5 December 2022

Modeling Economic Agents as Deep Reinforcement Learners


No one is perfect, not people nor institutions. When faced with problems to be solved our rationality is limited both cognitively and in the time available to take in all relevant information. This makes us imperfect problem solvers. Problem is that economic modeling does not account for our human and organizational limitations.

Jeppe Druedahl

Jeppe Druedahl is awarded the IRFD Sapere Aude grant to bridge theory with empirical evidence. The next 4 years Jeppe will be “Modeling Economic Agents as Deep Reinforcement Learners”.

The goal of the project is to develop a new type of economic models, which lies between the standard models with optimizing agents, and so-called agent-based models with relatively simple algorithmic rules of behavior.

To IRFD Jeppe explains:

“Empiric evidence shows that the economic behavior of companies and households is intentional and forward-looking, but not fully rational. It is commonly modeled in economics by deriving the behavior from mathematical optimization problems that the actors are assumed to solve perfectly.

In my project, it is instead assumed that the actors are imperfect problem solvers and make choices such as using artificial intelligence in the form of 'deep reinforcement learning'. It makes it possible to handle more complex models than before, especially with many-sided inequality […]”

No one can have the full overview

“The fundamental economic problem is coordination. It is a large, complicated puzzle where the actions of all actors must fit together if everyone's production and consumption plans are to be carried out smoothly. No one can have the full overview, and everyone must have the right incentives to ensure that coordination does not break down. Economic crises are the most dramatic examples of things going wrong. Understanding that has been my focus since I started studying economics and still is today.”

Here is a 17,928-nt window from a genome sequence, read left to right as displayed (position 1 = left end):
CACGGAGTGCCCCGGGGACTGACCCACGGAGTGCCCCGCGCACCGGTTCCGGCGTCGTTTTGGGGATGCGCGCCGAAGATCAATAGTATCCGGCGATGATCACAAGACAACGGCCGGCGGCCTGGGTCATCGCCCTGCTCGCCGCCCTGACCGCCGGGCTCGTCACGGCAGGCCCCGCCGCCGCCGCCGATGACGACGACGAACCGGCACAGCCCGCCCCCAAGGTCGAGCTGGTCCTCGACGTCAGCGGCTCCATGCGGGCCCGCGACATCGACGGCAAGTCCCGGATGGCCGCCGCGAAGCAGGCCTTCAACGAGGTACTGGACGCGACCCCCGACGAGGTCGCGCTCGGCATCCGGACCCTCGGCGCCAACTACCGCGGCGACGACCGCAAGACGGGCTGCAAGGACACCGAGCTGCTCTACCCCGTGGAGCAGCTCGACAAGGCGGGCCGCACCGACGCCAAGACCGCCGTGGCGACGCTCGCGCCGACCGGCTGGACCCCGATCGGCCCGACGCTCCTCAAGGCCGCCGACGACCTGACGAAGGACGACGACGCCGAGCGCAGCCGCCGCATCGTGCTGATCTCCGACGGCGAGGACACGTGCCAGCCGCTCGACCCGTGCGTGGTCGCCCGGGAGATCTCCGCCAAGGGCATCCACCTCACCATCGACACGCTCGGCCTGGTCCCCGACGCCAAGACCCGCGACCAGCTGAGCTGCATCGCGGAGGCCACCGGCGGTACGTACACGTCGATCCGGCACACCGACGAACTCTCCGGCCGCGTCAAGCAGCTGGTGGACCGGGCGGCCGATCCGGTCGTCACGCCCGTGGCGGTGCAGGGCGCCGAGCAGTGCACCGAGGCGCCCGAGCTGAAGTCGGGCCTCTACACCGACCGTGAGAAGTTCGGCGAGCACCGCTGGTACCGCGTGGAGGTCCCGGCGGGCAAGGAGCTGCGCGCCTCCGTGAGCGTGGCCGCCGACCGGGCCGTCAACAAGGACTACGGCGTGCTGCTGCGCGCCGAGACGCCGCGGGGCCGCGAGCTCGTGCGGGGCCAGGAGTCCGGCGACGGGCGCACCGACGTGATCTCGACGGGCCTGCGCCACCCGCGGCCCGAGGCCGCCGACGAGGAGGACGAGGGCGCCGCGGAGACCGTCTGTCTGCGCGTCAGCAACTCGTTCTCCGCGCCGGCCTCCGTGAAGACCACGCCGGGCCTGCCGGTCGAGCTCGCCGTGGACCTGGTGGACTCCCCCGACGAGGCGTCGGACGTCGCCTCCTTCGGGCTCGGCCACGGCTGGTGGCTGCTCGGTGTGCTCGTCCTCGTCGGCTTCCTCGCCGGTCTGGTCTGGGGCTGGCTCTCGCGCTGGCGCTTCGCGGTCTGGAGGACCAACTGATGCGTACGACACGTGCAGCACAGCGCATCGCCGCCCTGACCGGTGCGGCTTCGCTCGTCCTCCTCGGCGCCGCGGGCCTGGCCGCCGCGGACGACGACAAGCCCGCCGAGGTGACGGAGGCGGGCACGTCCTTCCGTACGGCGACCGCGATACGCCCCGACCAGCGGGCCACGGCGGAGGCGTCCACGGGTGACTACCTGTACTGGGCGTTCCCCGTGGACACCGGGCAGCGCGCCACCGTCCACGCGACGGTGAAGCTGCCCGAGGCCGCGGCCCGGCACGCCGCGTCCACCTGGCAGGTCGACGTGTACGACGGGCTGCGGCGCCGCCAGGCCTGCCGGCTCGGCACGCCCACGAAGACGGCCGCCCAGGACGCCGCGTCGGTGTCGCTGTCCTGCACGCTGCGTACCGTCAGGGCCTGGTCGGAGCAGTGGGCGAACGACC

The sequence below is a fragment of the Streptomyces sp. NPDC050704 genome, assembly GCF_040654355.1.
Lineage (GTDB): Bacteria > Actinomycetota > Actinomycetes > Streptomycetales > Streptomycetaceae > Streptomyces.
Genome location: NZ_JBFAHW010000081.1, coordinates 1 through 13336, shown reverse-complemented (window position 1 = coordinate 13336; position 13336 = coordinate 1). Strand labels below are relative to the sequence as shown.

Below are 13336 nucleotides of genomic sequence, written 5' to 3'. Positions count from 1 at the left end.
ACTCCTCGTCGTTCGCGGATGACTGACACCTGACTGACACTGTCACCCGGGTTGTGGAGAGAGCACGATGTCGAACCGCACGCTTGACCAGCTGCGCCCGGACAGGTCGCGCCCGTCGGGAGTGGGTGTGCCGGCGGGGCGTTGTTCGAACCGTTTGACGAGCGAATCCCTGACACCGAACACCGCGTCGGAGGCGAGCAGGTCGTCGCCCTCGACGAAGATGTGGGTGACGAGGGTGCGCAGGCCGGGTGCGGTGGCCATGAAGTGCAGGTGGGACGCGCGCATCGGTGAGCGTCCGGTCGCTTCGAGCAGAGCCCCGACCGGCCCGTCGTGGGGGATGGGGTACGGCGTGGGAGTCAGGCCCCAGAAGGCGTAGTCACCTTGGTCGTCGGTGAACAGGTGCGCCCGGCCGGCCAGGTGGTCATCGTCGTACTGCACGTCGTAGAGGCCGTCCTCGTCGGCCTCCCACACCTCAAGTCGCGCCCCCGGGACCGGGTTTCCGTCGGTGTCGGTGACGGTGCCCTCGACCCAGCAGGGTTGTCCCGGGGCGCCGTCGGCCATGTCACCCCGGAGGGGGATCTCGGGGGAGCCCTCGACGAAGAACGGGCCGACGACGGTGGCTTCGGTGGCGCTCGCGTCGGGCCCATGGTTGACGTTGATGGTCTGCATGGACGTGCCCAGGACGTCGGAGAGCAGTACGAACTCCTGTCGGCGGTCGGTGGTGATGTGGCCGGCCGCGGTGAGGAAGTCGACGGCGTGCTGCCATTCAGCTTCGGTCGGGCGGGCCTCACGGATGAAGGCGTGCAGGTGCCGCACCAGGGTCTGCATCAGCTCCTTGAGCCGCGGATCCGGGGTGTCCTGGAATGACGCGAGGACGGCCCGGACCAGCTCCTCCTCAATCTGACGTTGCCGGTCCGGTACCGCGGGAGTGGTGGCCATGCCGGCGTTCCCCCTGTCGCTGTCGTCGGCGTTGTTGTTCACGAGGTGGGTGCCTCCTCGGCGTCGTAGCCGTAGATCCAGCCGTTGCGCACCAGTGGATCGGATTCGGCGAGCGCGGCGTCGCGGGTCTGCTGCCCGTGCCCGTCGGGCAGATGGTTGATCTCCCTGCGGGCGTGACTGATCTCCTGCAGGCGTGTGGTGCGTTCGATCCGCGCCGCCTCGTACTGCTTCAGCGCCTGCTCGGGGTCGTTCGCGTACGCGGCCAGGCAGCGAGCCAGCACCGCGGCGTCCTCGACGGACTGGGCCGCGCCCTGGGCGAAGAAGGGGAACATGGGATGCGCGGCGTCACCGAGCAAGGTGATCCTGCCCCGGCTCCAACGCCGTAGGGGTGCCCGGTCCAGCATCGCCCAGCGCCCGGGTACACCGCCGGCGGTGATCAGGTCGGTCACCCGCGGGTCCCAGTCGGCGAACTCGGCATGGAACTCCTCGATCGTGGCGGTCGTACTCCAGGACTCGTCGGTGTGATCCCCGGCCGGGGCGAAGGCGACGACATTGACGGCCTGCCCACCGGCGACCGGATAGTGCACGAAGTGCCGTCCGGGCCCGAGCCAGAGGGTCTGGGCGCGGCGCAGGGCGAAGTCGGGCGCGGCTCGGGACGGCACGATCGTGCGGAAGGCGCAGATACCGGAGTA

What are the research challenges and perspectives of your project?

If we assume that firms, households and other economic actors are fully rational and have unlimited computational capacity, the economic coordination problem is solved too easily. The challenge is to find a way to model bounded rationality that is more consistent with the empirical evidence and at the same time does not make our models unmanageable. Often, models become more difficult to solve and simulate when behavioral biases and costs of collecting and processing information are introduced. The perspective is that by modeling the actors' behavior with artificial intelligence, it will be possible to remedy this problem."